I think your last post makes the point of our divergence clear: “had Aristotle been grafted onto any of these other religions I feel it could have resulted in similar ends.” You may well be right here, but we’ll never know, because it wasn’t, and it didn’t. So, while you are entitled to that conviction, and I will grant you that the concept of soul as the “spark of the divine” can be found in other faiths, you’ll understand my misgivings that you are perhaps underestimating the importance and uniqueness of the tradition that supplied the basis for what actually did blossom into the ideals that we hold dear.

        I’m just a regular citizen (Canadian) that takes an interest in our shared civic future. I am in no way a scholar in these matters, and I’ve read very little of the primary texts of Aquinas, Aristotle or of the eastern religions. In addition, having myself come to the conviction that the Christian story is true, I’m clearly biased. 😉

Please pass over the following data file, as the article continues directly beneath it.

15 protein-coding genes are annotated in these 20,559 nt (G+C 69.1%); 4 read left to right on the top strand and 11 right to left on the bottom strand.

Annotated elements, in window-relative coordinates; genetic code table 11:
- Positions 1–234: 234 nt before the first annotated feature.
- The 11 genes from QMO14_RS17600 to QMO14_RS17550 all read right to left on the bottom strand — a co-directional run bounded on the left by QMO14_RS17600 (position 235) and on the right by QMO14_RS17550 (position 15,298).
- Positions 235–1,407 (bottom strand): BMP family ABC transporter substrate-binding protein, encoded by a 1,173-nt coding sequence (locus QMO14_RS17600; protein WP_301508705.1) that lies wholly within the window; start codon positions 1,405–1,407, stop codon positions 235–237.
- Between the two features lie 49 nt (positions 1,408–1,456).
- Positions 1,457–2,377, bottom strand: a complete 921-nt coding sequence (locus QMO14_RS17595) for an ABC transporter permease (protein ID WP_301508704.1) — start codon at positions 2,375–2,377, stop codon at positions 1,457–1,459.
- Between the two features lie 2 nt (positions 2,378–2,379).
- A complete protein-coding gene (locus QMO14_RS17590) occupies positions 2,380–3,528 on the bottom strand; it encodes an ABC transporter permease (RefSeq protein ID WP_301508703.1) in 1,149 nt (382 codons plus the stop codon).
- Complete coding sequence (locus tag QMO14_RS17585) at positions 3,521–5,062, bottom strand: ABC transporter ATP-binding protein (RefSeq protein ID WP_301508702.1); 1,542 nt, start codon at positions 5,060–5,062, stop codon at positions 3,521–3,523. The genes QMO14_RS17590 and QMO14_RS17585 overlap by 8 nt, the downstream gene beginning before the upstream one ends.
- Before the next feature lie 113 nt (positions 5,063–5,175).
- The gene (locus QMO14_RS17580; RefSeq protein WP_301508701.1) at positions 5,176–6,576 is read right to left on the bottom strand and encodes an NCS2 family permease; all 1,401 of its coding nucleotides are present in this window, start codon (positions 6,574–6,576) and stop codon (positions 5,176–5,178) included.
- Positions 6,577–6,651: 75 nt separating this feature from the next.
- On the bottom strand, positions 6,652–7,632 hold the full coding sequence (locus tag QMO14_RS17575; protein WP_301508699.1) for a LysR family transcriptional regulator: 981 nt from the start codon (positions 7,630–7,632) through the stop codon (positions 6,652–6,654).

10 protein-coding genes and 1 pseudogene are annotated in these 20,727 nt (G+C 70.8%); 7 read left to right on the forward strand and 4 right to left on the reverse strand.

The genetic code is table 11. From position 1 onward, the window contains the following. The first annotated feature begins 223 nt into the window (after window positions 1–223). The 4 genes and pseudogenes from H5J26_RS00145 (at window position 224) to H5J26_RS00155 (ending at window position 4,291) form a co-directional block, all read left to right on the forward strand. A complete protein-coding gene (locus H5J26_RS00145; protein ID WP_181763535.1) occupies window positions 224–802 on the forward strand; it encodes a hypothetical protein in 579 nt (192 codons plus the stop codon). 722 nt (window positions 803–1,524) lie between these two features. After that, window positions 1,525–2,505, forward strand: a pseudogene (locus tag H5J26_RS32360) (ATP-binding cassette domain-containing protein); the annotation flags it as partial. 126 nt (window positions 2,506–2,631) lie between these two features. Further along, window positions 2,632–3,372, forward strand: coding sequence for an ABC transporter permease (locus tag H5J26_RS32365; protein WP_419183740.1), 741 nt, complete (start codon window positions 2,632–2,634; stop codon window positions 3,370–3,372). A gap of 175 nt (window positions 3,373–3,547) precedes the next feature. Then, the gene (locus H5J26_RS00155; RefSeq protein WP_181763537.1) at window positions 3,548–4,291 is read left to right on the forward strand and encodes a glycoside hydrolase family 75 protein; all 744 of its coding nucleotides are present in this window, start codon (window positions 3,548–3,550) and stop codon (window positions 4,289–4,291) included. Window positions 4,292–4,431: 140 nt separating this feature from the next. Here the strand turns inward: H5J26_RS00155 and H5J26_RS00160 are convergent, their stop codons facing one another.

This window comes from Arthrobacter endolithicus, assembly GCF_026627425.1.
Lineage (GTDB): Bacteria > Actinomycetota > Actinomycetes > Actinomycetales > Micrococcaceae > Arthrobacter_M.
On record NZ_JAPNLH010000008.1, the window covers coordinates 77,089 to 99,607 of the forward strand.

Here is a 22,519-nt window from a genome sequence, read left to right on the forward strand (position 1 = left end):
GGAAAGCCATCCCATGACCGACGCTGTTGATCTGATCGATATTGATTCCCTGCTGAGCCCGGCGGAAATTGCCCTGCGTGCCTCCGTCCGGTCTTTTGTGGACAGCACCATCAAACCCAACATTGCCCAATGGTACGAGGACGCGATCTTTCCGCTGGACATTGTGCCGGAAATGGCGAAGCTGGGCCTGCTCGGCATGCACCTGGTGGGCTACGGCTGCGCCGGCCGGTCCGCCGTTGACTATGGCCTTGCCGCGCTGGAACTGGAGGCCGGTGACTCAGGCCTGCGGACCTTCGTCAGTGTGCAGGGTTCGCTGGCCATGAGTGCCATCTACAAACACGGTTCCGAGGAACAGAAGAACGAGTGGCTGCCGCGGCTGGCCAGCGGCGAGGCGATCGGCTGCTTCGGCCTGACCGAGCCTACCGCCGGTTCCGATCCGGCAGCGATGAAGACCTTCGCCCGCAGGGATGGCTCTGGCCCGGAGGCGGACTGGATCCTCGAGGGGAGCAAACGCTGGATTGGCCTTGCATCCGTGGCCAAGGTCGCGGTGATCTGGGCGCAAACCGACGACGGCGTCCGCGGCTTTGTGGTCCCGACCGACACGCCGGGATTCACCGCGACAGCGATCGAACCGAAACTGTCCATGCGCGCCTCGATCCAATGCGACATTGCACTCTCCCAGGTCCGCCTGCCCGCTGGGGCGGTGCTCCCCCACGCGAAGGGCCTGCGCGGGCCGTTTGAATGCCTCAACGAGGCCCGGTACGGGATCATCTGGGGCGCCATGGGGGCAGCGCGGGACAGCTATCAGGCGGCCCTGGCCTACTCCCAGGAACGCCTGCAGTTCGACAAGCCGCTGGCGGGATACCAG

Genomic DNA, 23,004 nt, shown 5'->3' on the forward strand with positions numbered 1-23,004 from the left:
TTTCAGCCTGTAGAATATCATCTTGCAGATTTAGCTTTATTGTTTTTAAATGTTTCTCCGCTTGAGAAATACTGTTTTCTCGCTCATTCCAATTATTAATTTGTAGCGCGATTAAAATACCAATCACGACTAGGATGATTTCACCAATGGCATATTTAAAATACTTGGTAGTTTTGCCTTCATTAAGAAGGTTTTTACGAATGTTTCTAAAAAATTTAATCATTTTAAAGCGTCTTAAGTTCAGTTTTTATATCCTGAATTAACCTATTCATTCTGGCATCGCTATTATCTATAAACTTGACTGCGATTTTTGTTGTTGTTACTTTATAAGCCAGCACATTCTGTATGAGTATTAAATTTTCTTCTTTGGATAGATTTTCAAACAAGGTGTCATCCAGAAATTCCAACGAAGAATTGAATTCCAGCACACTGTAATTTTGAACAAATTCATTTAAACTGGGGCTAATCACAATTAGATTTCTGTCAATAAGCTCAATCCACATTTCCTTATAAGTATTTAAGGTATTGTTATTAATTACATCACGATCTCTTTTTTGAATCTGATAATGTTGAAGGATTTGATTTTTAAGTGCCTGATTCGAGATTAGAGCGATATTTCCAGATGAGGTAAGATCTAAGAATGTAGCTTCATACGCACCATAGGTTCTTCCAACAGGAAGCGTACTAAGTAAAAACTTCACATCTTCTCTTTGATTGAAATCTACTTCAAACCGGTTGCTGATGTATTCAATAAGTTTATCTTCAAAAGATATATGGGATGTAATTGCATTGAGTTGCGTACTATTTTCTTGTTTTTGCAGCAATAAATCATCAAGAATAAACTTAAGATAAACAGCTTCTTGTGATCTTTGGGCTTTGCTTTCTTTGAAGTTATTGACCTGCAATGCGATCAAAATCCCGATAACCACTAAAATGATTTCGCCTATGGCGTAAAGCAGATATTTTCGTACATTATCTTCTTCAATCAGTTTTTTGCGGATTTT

Peace.

        • “You may well be right here, but we’ll never know, because it wasn’t, and it didn’t.” Except we do know, because it was, and it did. A fun historical footnote is that most of the advances in science, medicine, math, etc, of the early Islamic Caliphate came during Abassid period which very briefly was controlled by members of the Mutalizite branch of Sunni Islam. The Mutalizites grafted Aristotle on their religion and that area of the world florished as individualism was very briefly respected. It had little lasting effect as the Mutalizites were all killed by he Ash’arite branch of Sunni Islam (the one still in ascendance) which like the core of Islam denies the individual (and science, and logic, and well, anything good)…but if you graft Aristotle onto a religion whose core doesn’t acknowledge the divinity of the soul, I think it’s fair to say that yes if you grafted it onto any other religion that does acknowledge such things then yes it would yield similar results.